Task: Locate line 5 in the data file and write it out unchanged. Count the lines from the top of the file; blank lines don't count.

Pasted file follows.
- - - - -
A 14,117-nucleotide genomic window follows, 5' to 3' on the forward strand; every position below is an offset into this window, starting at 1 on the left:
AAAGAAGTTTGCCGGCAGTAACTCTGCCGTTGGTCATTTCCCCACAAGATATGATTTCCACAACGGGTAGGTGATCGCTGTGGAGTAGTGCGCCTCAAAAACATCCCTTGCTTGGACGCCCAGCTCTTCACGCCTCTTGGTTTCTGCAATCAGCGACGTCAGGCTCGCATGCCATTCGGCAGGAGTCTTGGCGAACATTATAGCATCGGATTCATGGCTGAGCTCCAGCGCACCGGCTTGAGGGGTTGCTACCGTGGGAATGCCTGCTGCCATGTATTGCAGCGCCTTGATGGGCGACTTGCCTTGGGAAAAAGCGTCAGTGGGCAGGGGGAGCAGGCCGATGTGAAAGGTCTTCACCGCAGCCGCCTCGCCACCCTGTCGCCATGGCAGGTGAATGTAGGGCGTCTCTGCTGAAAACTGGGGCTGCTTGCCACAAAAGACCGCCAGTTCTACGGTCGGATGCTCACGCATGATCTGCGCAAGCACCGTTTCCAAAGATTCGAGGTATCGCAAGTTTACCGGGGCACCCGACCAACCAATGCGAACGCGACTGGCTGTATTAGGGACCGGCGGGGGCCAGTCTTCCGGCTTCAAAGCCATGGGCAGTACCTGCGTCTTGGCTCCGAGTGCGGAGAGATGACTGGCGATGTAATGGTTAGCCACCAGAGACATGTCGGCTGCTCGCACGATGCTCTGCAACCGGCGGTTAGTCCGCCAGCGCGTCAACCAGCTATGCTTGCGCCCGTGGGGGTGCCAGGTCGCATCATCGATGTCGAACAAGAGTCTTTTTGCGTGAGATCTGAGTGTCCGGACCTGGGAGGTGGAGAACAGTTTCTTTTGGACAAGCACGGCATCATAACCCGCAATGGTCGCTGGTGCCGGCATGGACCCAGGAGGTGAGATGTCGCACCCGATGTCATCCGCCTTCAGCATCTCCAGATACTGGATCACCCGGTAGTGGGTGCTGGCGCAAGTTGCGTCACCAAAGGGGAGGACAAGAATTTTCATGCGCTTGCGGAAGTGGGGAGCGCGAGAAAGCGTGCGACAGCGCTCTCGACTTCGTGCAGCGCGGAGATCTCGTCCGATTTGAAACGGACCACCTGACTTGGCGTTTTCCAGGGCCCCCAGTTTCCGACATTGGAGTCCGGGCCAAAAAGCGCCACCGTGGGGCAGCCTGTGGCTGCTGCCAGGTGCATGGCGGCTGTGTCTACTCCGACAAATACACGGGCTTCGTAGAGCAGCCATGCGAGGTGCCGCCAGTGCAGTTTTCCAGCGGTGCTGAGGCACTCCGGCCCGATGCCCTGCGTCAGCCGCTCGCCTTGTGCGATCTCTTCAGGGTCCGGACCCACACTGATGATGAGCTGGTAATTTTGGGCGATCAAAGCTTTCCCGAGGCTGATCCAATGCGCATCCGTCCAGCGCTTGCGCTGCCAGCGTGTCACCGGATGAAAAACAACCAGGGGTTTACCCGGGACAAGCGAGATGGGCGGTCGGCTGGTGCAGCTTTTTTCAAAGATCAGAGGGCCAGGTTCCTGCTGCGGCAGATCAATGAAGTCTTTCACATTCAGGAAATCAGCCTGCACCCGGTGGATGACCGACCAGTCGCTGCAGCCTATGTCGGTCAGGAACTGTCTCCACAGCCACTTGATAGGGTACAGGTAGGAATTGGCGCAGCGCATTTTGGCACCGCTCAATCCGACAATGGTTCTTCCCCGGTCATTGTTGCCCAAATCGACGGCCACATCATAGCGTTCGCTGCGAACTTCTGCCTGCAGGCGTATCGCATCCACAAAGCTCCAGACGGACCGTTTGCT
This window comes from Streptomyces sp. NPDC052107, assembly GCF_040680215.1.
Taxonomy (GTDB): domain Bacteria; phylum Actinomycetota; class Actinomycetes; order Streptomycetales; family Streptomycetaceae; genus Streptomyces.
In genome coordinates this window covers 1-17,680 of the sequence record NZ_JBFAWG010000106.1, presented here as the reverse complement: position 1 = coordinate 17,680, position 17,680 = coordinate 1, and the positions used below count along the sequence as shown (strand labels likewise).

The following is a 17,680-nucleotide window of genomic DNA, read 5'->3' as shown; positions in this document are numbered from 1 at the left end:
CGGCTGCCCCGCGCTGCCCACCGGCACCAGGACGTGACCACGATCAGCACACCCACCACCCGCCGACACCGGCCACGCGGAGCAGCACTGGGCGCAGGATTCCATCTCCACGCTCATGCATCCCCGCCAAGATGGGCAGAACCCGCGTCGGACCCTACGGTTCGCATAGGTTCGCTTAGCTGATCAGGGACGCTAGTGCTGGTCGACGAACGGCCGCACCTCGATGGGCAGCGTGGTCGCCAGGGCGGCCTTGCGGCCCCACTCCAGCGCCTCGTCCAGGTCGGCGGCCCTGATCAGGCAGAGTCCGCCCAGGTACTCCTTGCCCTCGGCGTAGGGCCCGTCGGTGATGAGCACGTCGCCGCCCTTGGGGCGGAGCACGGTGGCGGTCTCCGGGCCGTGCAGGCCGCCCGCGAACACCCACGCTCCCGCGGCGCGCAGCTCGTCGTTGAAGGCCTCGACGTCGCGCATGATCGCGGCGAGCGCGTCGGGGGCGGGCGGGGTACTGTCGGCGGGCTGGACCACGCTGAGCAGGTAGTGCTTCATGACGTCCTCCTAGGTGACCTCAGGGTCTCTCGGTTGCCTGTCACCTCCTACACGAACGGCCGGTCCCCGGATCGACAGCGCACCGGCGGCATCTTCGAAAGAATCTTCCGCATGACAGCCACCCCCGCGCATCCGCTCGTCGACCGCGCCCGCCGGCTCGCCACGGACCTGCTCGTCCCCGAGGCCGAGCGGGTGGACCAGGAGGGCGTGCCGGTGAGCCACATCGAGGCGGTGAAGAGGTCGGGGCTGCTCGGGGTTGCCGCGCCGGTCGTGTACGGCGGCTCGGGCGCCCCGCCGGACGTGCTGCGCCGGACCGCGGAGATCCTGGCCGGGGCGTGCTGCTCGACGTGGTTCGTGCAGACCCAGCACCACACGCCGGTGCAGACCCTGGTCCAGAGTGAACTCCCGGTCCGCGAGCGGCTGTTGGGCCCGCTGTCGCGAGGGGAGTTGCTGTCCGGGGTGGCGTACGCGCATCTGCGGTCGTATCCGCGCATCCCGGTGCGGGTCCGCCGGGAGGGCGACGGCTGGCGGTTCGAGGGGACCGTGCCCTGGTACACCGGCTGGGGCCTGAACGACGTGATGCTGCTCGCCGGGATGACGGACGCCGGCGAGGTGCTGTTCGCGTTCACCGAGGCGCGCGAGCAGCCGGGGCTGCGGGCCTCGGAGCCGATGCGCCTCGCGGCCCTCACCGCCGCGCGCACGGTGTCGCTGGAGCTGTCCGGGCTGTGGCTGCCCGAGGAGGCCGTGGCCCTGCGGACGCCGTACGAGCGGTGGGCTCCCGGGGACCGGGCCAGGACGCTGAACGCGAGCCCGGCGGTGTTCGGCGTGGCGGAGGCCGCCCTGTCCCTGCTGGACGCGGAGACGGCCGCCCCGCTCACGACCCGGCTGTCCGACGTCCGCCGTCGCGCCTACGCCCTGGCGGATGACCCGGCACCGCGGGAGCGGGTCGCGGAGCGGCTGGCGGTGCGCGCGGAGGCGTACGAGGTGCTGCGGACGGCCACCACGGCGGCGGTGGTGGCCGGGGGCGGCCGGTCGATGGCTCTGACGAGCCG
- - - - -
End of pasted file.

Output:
In genome coordinates this window covers 1-17,680 of the sequence record NZ_JBFAWG010000106.1, presented here as the reverse complement: position 1 = coordinate 17,680, position 17,680 = coordinate 1, and the positions used below count along the sequence as shown (strand labels likewise).